Thank you,
[customer name removed]

Me: Hi {Customer Name Removed]:

Greetings from Respree.com and thanks for your e-mail.

While our 'basic' canvas transfer can easily be ordered online (for the price listed), we normally handle our brushstroke service by quotes only, which is the reason you're not seeing an ordering option on our website.

Our brushstroke service for the piece entitled Garden Walk At Sunset will be $____. This would bring your total purchase price $____, including complimentary shipping.

Should you wish to place an order for this piece, you may do so on our website. Simply add the appropriate item to your shopping cart and follow our checkout procedures. When you come to the final checkout page (where you enter your delivery information), you'll find a 'special instructions' box. Please enter the phrase 'add Brushstrokes, as per quote'. Our systems will charge you the 'basic canvas transfer price' for your item and we will process the surcharge, quoted above, on a second transaction behind the scenes.

I hope I've answered your question, but if you have any further questions, please let me know.

Here is a quick link back to our store.
[url removed]

Thanks for visiting our store and have a great day.

Customer: Thanks for you reply. One more question . . . Are the brushstrokes worth the added $___ ??

Me:Hi [Customer Name Removed]:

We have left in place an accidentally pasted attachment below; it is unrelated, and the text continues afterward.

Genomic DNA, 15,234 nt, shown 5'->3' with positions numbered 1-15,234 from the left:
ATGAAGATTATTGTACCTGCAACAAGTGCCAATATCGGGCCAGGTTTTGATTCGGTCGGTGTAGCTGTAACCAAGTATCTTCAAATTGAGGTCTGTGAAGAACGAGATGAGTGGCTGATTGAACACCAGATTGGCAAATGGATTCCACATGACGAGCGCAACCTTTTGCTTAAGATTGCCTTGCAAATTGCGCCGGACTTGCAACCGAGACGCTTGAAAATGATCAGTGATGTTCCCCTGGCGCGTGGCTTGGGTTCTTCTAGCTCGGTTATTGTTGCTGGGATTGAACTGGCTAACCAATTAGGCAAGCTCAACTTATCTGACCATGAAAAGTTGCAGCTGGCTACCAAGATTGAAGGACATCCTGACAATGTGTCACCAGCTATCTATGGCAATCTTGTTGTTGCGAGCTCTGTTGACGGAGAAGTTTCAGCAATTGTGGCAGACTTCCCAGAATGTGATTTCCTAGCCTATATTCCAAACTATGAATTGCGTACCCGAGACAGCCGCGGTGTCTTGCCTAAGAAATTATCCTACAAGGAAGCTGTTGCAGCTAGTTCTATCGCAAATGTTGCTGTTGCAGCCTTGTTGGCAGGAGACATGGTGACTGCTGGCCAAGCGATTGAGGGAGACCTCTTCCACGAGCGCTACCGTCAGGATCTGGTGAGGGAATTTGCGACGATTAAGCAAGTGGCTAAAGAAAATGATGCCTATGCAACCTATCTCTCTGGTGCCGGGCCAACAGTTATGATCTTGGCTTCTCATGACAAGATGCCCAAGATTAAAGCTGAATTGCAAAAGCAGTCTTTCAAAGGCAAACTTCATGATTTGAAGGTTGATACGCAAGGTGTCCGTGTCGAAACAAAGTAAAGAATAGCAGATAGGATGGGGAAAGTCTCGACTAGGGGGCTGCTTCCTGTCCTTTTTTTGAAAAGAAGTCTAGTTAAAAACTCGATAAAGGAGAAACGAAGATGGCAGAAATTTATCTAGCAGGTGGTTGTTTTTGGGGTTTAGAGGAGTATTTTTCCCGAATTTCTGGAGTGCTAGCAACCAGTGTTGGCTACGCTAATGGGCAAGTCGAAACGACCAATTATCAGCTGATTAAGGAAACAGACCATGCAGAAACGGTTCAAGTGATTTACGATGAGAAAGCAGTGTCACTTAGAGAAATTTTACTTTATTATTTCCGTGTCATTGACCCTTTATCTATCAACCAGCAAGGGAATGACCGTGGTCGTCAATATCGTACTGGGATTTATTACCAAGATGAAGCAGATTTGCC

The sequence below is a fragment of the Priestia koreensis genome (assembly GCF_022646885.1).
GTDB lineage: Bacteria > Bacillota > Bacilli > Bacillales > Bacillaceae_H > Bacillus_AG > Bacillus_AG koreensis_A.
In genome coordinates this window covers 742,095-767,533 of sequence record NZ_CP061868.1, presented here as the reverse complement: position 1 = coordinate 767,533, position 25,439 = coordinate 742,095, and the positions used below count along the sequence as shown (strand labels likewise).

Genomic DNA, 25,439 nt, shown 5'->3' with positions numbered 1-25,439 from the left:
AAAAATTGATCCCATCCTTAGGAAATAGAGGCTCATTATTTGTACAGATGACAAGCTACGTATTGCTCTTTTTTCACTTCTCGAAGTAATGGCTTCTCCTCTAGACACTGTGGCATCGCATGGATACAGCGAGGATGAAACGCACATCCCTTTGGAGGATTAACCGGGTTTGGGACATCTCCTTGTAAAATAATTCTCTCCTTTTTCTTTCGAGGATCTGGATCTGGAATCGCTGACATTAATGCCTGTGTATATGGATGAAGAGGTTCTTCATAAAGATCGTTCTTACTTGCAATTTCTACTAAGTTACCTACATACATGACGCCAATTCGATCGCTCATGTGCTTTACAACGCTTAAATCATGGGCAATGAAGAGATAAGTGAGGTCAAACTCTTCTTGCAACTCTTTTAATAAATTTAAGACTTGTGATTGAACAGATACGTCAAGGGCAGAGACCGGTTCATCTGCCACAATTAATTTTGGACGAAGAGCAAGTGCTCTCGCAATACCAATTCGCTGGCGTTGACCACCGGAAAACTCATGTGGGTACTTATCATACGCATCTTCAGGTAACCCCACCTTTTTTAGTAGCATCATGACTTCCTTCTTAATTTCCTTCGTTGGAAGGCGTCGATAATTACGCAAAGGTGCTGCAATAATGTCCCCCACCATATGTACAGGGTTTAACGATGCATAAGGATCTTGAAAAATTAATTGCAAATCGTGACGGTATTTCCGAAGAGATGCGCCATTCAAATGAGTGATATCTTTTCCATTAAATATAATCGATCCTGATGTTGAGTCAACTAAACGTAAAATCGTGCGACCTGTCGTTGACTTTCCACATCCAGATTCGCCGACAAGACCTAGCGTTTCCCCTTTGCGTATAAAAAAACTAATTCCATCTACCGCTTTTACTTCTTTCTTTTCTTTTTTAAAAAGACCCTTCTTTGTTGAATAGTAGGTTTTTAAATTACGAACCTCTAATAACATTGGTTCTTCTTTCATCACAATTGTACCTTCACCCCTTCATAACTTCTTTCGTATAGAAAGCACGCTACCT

Thanks for your e-mail. That's a very interesting question, one that I haven't been asked before.

Sometimes I go into a new restaurant I've never tried and ask the waiter or waitress "What's good?" Often times, they reply with a very enthusiastic "Everything!," which leaves me in the same position I was in 'before' I asked the question.

I won't insult your intelligence by doing the same.

Rather than give you the answer you were expecting, "Yes, of course," I'll share some of my thoughts about pricing.

In the simplest of terms, the price of an object is 'worth' whatever people are willing to pay for it.

If I had plumbing skills, which I don't by the way, I don't think paying a plumber to come out to my house and paying him $95/hr. would be worth it.

On the other hand, it my sink were spurting water and was about to ruin my $10,000 of my furniture and carpet and there was zero probability I could fix it myself, then yes, in this case, the $95/hr. would be worth it.

I guess what I'm trying to say is "It depends on one's perspective."